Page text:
Pets allowed
Elevation Gain
900.00 ft (274.32 m)
Trail type
8.50 mi (13.68 km)
Please respect the outdoors by practicing Leave No Trace. Learn more about how to apply the principles of Leave No Trace on your next outdoor adventure here.

With over 150 alpine lakes, and in an area of Washington State visited by few people, the Indian Heaven Wilderness* is a backpacker’s heaven.  With nearly two hundred lakes and numerous peak outcroppings, creating a weekend itinerary can be a challenge. One easy option is a visit to Placid Lake. Rambling through a forest of noble fir, subalpine fir, mountain hemlock and huckleberries, the trail takes you to Placid Lake, and then, in the shadow of Bird Mountain, climbs the moderately arduous 900 feet to the Clear Lake area just west of Lemei Rock. Once you reach Clear Lake, the Wilderness area is open to explore as you see fit. Be forewarned: due to the extensive network of lakes and meadows be sure to bring your mosquito repellent, particularly in early summer.

Here are some additional exploration ideas for the wilderness area: scramble an additional 700 ft. to the top of Bird Mountain for incredible views of Mount Adams, Mount St. Helens, Mount Hood, and Mount Rainer; hike east 3 miles to Lake Wapiki on the east side of Lemei Rock; or hike south past East Crater on the Pacific Crest Trail for 3.3 miles to the Blue Lake/Lake Sahalee Tyee area.

* The Indian Heaven Wilderness is a protected area within the Gifford Pinchot National Forest located between Mount St. Helens and Mount Adams. At roughly 20,960 acres, the area is an elevated volcanic plateau averaging 4,000 to 5,000 feet in elevation, and dotted with more than 150 alpine lakes.  The plateau itself is comprised of numerous overlapping shield volcanoes, spatter cones, and cinder cones, all erupting as recently as 8,000 years ago, creating the majority of the wilderness area's most prominent peaks, including Lemei Rock, the area's highest point at 5,927 feet. Since that time, the area originally known as “Sahalee Tyee” has played a critical role in the livelihood of local Native Americans who gathered there for berry picking, fishing and hunting, hence its westernized name.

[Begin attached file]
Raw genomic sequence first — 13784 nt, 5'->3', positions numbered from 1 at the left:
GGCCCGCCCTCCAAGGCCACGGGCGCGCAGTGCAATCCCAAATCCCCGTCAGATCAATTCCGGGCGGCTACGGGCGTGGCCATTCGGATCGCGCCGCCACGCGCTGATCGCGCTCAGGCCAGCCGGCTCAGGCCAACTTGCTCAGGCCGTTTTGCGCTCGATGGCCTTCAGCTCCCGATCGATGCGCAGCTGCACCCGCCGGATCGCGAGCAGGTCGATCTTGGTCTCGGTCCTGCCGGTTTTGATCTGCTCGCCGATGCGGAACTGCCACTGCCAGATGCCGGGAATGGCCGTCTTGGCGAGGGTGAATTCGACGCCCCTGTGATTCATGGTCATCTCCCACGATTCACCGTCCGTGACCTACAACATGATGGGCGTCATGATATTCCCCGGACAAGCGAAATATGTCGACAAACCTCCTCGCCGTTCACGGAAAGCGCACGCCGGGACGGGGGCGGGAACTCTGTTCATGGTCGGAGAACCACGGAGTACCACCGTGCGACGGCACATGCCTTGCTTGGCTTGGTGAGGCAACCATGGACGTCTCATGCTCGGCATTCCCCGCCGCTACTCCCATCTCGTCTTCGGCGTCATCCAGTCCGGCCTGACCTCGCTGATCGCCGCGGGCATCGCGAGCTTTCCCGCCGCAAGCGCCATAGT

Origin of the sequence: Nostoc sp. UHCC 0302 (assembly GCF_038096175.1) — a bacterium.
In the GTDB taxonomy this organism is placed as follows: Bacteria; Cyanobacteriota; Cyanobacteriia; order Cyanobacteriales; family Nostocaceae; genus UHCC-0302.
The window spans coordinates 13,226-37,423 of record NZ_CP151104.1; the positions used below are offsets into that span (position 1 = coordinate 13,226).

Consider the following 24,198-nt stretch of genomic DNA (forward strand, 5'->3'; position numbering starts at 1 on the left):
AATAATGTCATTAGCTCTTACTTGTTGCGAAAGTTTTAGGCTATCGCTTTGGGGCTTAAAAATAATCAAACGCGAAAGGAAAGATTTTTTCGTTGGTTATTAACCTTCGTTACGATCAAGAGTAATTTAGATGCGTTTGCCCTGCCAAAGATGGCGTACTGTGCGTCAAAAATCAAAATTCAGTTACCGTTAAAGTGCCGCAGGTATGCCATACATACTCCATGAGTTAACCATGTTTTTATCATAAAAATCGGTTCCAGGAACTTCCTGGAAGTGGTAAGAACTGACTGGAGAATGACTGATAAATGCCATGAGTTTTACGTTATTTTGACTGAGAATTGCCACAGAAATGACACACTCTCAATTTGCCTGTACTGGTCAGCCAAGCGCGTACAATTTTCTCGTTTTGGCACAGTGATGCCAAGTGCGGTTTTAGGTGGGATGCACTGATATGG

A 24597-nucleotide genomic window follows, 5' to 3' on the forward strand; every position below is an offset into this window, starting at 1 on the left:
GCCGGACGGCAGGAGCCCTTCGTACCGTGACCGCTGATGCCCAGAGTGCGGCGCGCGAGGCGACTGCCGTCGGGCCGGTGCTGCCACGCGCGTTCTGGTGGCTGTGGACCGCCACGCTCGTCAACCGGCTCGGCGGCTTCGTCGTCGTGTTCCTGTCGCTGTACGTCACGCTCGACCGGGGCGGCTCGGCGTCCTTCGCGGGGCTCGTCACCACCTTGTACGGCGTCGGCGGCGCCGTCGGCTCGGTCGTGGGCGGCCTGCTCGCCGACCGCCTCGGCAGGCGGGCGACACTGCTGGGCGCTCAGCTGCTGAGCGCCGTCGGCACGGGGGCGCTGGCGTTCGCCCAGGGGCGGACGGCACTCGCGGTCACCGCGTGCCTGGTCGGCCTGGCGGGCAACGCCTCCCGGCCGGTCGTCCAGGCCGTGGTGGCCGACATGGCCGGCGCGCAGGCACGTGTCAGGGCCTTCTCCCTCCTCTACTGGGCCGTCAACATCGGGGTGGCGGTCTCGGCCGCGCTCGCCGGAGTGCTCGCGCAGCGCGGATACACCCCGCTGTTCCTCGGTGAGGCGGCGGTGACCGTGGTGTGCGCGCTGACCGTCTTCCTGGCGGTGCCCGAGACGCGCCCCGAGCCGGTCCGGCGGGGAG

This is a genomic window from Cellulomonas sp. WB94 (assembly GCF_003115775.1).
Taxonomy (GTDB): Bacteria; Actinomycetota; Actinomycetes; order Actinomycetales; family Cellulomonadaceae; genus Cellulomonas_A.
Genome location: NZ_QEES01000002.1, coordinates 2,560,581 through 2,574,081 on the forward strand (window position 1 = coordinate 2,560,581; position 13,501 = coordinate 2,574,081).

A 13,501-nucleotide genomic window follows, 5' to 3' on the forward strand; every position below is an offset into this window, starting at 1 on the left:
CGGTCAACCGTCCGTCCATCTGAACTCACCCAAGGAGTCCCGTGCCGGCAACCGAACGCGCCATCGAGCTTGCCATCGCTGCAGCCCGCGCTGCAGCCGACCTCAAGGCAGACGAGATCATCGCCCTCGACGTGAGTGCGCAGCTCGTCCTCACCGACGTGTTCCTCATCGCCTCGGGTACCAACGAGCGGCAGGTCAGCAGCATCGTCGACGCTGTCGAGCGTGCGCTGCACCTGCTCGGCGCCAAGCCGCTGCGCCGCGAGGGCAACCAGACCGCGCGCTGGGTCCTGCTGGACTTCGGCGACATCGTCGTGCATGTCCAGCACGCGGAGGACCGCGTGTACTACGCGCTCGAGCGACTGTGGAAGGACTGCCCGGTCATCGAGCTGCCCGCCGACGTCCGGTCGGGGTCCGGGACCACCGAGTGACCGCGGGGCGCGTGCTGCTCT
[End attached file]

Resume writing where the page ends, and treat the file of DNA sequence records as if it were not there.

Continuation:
Logistics + Planning

Preferable season(s)




Parking Pass

Wilderness Permit


Numerous lakes perfect for backpacking. Serene wilderness.


Snow pack until late in summer. Mosquitoes.

Trailhead Elevation

4,040.00 ft (1,231.39 m)


Backcountry camping
Old-growth forest


Nearby Adventures

Southwest Washington/Mount St. Helens, Washington
Mt. Adams/Indian Heaven Wilderness/Goat Rocks, Washington
Mt. Adams/Indian Heaven Wilderness/Goat Rocks, Washington


Took this route into Clear Lake over the [rainy] past weekend. The trails are very well maintained, and the area was, perhaps predictably with the regional drought, mosquito free. We actually bailed on camping because some of the party wasn't prepared for the rain.
A couple of direction corrections:
- After the 14 miles on Wind River Rd, stay right to STAY ON WIND RIVER RD. (Meadow Creek Rd is elsewhere.)
- Continue on Wind River Rd for another 16 plus miles until the road turns to gravel. Signs from here will reference Wind River Rd and/or NF 30.
- Continue on the now gravel NF 30 for 2.3 miles more.
-Turn right onto NF 420 (not labelled as such) at the sign for Placid Lake trail
- Go 1 mile up the gravel road until a large opening/parking area on the left, trailhead is on the right, easy to miss if you're not paying attention.
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